1,2-Dibromoethane (EDB) is biodegradable under anaerobic conditions via reductive dehalogenation by Dehalococcoides spp. and is susceptible to abiotic transformation by hydrogen sulfide (H2S) and iron sulfide (FeS). The compound also has been reported to biodegrade aerobically in surface soils, to be susceptible to aerobic cometabolism by methanotrophic and propanotrophic bacteria, and to support the growth of a mycobacterium. Despite reports of its biodegradability, however, EDB from leaded fuels is present in groundwater at thousands of sites in the United States at concentrations far exceeding its maximum contaminant level (MCL) more than 20 years after its use was banned.

The objectives of this project are to evaluate, quantify, and verify rates of EDB natural attenuation in groundwater and determine if biostimulation can be used to enhance EDB degradation rates when monitored natural attenuation (MNA) appears insufficient to protect critical receptors. The project will use compound-specific stable isotope analysis (CSIA) to estimate EDB degradation rates in groundwater at a Department of Defense (DoD) site under widely differing geochemical conditions, ranging from highly reducing to oxic. These data will provide critical insights into the extent to which this compound naturally biodegrades in situ via anaerobic biological pathways, abiotic mechanisms, and aerobic biodegradation. The plume-wide isotope values, geochemical parameters, and concentration data will be combined with a groundwater flow model to generate and validate an MNA model for EDB at the site. The project also will test the efficacy of using aerobic co-metabolic (or anaerobic) biostimulation to enhance EDB removal where natural attenuation processes are insufficient.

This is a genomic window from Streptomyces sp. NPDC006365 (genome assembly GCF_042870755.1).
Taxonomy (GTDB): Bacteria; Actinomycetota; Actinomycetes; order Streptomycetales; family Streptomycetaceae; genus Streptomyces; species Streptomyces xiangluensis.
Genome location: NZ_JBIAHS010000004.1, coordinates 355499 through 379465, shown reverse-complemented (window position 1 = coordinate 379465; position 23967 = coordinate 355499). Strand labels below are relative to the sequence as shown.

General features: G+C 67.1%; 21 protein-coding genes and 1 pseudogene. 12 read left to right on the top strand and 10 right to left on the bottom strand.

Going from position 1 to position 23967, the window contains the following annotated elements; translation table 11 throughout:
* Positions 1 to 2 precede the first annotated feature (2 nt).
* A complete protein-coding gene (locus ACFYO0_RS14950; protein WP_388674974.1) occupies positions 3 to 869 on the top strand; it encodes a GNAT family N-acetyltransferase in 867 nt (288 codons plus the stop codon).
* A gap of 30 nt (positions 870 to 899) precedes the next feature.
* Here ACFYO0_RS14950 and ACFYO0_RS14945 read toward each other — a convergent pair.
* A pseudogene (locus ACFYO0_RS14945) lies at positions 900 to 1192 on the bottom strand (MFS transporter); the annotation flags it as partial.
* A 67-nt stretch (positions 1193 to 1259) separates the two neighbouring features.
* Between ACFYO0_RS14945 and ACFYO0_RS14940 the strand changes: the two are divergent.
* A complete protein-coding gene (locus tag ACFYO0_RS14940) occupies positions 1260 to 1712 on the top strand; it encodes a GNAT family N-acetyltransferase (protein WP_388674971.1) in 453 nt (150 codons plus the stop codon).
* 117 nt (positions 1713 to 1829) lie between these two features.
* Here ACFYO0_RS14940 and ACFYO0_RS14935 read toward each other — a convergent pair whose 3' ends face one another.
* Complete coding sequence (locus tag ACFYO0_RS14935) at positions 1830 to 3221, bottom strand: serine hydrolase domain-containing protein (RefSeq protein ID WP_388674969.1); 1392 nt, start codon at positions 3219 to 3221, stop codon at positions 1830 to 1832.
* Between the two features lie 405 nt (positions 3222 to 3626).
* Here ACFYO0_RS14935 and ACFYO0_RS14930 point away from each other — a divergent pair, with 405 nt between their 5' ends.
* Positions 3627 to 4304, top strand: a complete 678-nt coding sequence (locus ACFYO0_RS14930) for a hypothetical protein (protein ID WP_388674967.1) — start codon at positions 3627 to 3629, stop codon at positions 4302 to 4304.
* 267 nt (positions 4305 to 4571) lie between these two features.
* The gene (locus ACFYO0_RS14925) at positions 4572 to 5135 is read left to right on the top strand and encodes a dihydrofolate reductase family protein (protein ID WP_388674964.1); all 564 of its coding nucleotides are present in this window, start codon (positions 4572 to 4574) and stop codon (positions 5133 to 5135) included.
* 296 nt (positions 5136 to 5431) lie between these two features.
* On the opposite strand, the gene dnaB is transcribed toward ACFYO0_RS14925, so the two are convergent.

Technology Description

CSIA relies on the fact that carbon exists in the form of two stable isotopes that can be distinguished based on their molecular weight by using mass spectroscopy. Furthermore, biological and abiological processes favor the consumption of one isotope (12C) over the other (13C), so consumption of the carbon-containing chemical (e.g., by biodegradation) can be evaluated by measuring the ratio of the two isotopes. During this project, the isotopic fractionation of carbon (13C/12C) in EDB during biodegradation and abiotic degradation will initially be quantified and calibrated in the laboratory using dehalogenating bacterial cultures, aerobic cultures shown to cometabolize EDB, and reactive iron species (e.g., iron minerals, Feo and FeS), respectively. Once calibrated, the CSIA method will be used to evaluate and confirm transformation of EDB at a selected field site. This analysis aids in evaluating the natural attenuation of the chemical in the field. In addition to the MNA analysis, a field demonstration of biostimulation for enhancing EDB degradation to achieve MCL levels will be performed. The demonstration will involve a single well push-pull test with the addition of either propane plus oxygen (aerobic co-metabolism) or sodium lactate (anaerobic dehalogenation), depending on which approach is most effective in laboratory pretesting. Both CSIA and contaminant concentration changes will be used to confirm in situ EDB degradation.


This demonstration will provide DoD with a widely applicable in situ remediation approach for EDB and useful parameters and tools for assessing natural attenuation, and supporting MNA as a remedy, for EDB at DoD sites. The approaches demonstrated are expected to significantly reduce O&M costs at sites where pump-and treat-systems operate or will operate to remove EDB from groundwater. Moreover, this demonstration will provide a validated in situ treatment method for DoD sites that currently, or are found in the future to be, contaminated with this fuel additive. (Anticipated Project Completion - 2018)


Koster van Groos, P.G., Hatzinger, P.B., Streger, S.H., Vainberg, S., Philp, R.P., Kuder, T. (2018) Carbon Isotope Fractionation of 1,2-Dibromoethane by Biological and Abiotic Processes, Environmental Science & Technology. 52 (6), 3440-3448. DOI: 10.1021/acs.est.7b05224